Nearly two years after journalist Khim Sambor and his son Khat Sarintheata were fatally shot in Phnom Penh, police still have no clues or suspects in the killings, municipal police chief Touch Naruth said yesterday.
“There is seemingly nothing new,” Mr Naruth said of the police investigation into the killings.
Khat Sarintheata, 22, and Khim Sambor, 47, a reporter for the pro-SRP newspaper Moneaksekar Khmer, were fatally shot on July 11, 2008 outside Olympic Stadium in Prampi Makara district about two weeks before Cambodia’s national elections.
Mr Naruth said that the US Federal Bureau of Investigation, which assisted Cambodian police during the initial stages of the investigation, had promised to turn over their findings to him, but had so far not contacted him.
“FBI does not have anything either since they returned home,” said Mr Naruth.
US Embassy spokesman John Johnson declined to comment on the FBI investigation into the case and referred questions to Cambodian police.
Mr Naruth said that the investigation had been compromised when the surviving family of Khim Sambor left in August 2008 to seek political asylum in Sweden.
“Our investigating had became blurry since the victim’s family departed to a foreign country,” Mr Naruth said.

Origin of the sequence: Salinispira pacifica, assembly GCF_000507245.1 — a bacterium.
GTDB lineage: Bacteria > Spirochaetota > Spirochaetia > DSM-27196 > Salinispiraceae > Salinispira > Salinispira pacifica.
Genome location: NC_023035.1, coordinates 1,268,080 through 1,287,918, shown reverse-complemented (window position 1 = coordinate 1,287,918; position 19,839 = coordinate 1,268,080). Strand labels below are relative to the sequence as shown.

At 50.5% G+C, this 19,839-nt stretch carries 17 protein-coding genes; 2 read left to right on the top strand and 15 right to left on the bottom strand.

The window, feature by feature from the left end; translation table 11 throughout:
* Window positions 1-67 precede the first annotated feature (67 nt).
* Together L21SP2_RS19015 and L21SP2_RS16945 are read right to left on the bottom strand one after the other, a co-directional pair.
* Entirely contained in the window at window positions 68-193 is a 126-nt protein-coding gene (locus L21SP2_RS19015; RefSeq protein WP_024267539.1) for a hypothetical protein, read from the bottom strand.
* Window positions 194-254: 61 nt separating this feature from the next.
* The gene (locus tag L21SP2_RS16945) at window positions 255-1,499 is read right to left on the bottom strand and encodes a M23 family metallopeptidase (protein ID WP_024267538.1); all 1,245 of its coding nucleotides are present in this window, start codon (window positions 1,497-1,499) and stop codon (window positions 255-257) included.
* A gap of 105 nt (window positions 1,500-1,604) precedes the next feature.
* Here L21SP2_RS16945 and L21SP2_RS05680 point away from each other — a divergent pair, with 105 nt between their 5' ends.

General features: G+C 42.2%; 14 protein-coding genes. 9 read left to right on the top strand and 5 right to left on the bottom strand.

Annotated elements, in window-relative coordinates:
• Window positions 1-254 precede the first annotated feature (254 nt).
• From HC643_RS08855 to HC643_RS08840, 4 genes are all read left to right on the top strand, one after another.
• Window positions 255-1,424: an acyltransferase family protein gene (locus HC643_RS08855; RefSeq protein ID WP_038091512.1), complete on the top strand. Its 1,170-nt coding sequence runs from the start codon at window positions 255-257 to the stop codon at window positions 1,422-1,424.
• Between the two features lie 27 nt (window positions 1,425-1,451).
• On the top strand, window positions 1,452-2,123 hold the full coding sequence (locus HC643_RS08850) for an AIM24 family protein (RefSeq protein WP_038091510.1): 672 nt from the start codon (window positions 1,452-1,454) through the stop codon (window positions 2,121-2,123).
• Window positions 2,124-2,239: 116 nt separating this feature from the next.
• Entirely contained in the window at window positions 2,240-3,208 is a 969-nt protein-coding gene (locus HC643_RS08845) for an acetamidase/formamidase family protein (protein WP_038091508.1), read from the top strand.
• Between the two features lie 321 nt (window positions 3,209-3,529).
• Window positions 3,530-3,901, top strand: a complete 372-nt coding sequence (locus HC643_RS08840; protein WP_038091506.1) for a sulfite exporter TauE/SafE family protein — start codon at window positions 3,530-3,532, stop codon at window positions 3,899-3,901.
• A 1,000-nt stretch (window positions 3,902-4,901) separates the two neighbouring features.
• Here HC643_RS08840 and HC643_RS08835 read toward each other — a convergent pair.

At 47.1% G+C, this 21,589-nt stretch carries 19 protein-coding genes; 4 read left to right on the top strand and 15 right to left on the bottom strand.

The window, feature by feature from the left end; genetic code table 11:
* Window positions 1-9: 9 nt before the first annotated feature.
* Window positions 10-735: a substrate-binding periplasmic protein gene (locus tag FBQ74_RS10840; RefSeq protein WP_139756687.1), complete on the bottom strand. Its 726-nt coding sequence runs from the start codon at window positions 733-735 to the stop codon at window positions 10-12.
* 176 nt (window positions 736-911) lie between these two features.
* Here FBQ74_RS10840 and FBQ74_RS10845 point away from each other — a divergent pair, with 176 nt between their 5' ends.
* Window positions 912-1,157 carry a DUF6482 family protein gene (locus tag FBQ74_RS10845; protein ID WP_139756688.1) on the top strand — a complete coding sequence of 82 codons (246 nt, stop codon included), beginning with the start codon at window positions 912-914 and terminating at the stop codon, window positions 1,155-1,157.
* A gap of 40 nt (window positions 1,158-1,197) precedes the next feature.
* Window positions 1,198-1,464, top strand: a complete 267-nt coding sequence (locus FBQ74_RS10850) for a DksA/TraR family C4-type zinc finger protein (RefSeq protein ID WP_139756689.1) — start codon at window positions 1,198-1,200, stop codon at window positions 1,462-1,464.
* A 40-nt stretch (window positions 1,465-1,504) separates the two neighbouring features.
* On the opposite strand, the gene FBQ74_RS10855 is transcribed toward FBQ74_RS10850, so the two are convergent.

Eang Heang, 45, Khim Sambor’s widow, who has received asylum in Sweden along with her two children, could not be reached for comment Friday. Khim Chankreusna, 20, the younger brother of Khat Sarintheata, declined by telephone from Sweden to discuss the death of his father and brother.
“I am sorry. I do not want to talk about this,” Mr Chankreusna said. “It is useless and just makes me suffer more.”
Mr Chankreusna said his mother lives with him and his sister around 1,000 km from Stockholm.
Khim Khat Roland, 40, the younger brother of Khim Sambor, said Friday that he and other family members believe police have taken too long to solve the case. He also criticized the police for calling on the FBI to help in the investigation.
“It is ridiculous that the owner does not know internal problems in the house, but invited an outsider to investigate instead,” Mr Khat Roland said. “How could the outsider find it out?”
Dam Sethik, editor-in-chief of Moneakseka Khmer, said Friday that an FBI special agent met with him and a group of senior Cambodian police to interview him shortly after Khim Sambor and his son were murdered, but that he had refused to cooperate due to his mistrust of local officers, who were also present.
He added that he believed that Khim Sambor’s death was directly related to a story he reported before the killings.
“The death of Mr Sambor is completely related to an article in Moneakseka Khmer,” Mr Sethik said, recalling that his newspaper ran Khim Sambor’s sensitive article just 13 days before his killing.
He said the article cited an unnamed powerful government official who lost large sums of money at a casino in Svay Rieng province’s Bavet city and then arrested a senior casino worker who repeatedly refused to lend him money.